So, as a lawyer I got to thinking, .Maybe a lawsuit for violating the Constitutions First Amendmenment protection of Free Speech is in order. Maybe Ill win maybe I wont Probably will) but even if not , it wont cost me one nickle. However you will need a battery of lawyers to deal the various and numerous motions I could file.  Hope you have deep pockets.

Expect to be served

Matt Mann

This gentleman was upset that I shut the comments down and has challenged me to a dance-off.


Mailbag: Recruiting Outperformance, APR and Hardship Logistics, Burn This Card Now

Mailbag: Recruiting Outperformance, APR and Hardship Logistics, Burn This Card Now

Submitted by Brian on April 10th, 2015 at 12:43 PM

Recruiting rankings and outperformance


[Bryan Fuller]

Good afternoon –

Beilein has developed a reputation for being a stellar recruiter. He is now known for uncovering basketball players who were either lightly regarded, lightly recruited, unknown, or young, so that they grew and developed significantly after he recruited them. (Burke, Rahkman, Dawkins, Albrecht, LeVert, and now Moritz Wagner all fall into this category.)  I will be interested to see how Harbaugh and his staff correlate to Beilein in this regard. In one sense, every fan wants every recruit who comes in to be a 4 or 5 star rated recruit. But the reality is that the coaches sometimes see things that the rating experts missed. This has been an on-going discussion: how much do stars matter? I think the correlation of Wagner and Kingston Davis committing today brought this topic to my mind.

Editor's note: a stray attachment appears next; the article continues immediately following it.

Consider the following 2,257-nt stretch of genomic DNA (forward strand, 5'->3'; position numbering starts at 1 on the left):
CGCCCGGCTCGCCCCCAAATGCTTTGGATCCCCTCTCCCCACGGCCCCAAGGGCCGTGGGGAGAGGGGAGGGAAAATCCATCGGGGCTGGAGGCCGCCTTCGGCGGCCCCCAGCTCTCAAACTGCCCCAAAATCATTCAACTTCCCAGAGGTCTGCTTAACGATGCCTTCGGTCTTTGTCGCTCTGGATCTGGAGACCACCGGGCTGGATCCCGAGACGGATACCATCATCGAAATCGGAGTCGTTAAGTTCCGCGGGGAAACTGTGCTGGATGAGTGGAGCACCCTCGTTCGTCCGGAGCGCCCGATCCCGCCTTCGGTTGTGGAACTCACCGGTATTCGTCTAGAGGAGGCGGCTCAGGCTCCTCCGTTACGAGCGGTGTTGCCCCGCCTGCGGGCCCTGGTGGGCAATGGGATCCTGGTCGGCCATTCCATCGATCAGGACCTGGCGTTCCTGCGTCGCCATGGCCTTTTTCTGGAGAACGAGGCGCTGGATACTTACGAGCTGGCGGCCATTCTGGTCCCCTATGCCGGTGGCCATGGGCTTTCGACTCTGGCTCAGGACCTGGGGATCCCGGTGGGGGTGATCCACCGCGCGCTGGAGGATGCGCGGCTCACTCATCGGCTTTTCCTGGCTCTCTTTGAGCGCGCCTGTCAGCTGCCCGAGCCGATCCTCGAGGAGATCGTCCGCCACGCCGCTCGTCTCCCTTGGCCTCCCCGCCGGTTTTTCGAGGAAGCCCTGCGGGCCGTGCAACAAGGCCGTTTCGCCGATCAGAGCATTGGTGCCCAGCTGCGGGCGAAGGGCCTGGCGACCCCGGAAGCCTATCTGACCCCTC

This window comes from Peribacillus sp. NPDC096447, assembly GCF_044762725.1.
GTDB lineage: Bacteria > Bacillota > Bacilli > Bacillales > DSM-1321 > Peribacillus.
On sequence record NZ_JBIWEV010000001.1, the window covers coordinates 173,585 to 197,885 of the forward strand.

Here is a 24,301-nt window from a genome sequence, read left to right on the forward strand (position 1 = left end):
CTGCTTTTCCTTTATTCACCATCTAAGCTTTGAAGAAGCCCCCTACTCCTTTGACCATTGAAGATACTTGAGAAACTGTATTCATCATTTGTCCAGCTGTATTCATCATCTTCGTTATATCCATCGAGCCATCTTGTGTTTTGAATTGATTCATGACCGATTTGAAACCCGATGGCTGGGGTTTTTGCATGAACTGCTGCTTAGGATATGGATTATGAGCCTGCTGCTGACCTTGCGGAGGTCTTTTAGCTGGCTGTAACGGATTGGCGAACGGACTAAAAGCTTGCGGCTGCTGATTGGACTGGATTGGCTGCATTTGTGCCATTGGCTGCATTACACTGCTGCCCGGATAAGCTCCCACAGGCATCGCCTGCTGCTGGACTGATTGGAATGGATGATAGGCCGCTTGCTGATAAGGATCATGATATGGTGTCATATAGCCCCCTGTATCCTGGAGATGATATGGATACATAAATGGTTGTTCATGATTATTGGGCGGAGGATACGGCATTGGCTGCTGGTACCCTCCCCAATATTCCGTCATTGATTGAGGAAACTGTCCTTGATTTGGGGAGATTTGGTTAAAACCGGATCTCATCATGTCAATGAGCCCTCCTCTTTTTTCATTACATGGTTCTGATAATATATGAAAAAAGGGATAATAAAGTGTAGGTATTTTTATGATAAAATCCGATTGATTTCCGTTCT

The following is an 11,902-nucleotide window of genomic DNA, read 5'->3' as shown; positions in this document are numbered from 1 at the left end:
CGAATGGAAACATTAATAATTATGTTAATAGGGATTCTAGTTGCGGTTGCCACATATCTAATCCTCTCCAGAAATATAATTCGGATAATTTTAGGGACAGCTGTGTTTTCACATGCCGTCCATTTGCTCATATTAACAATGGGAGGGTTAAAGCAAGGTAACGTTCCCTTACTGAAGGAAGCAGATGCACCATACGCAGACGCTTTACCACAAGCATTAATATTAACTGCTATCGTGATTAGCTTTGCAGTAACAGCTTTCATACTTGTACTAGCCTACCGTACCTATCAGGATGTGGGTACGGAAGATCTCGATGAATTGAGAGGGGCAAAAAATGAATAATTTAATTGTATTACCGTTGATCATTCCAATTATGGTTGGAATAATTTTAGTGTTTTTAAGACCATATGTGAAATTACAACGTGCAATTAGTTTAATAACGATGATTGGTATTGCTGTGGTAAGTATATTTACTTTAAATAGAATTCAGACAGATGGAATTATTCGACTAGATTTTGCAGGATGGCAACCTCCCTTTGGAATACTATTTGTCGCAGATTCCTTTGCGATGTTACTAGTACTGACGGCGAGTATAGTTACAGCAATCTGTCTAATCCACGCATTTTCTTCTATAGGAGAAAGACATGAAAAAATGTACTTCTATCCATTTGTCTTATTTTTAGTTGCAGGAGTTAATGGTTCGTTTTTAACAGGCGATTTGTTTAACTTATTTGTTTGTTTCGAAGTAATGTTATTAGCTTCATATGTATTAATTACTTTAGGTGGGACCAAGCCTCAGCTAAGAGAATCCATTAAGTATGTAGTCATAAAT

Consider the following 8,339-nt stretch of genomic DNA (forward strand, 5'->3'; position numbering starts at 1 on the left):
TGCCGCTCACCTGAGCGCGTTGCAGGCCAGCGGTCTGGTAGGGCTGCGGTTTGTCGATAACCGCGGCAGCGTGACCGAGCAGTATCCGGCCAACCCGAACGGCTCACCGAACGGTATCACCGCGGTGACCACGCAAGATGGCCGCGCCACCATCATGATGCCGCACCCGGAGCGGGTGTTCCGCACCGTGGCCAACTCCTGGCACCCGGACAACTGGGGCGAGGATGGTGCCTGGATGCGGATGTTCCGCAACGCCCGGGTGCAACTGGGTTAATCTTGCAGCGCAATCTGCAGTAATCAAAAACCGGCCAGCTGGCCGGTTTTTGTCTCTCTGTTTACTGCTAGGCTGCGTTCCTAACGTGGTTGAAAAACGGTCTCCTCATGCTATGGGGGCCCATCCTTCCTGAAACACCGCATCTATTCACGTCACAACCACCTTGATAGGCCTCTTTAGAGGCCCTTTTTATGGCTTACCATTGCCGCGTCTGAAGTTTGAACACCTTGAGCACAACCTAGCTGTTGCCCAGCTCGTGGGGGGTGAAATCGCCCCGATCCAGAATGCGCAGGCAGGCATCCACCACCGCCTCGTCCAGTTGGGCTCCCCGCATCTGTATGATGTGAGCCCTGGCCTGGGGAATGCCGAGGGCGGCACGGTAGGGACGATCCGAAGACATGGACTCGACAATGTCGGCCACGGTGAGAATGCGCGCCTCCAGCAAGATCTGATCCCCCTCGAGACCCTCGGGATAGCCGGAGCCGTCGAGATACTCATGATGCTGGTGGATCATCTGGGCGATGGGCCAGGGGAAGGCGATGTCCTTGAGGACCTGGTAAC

So, my questions and requests for you:

1) I’d love to see a table showing recruiting ranking vs. actual performance. Who ends up bring in recruits who significantly outperform their ranking, who brings in recruits who perform the way expected, and who brings in recruits who underperform, relative to how they were ranked.

This is too hard to do for basketball since there are very small and wildly varying recruiting classes. Last year Michigan brought in six players; this year it looks like it will be just one. A couple years ago Ohio State's recruiting class was… nobody. The attrition rates are wildly different so recruiting rankings, which always favor volume, are going to be skewed. You can point to anecdotes like Beilein turning fringe top 100 recruits into lottery picks on the regular; I don't think it's possible to do anything systematic with the numbers.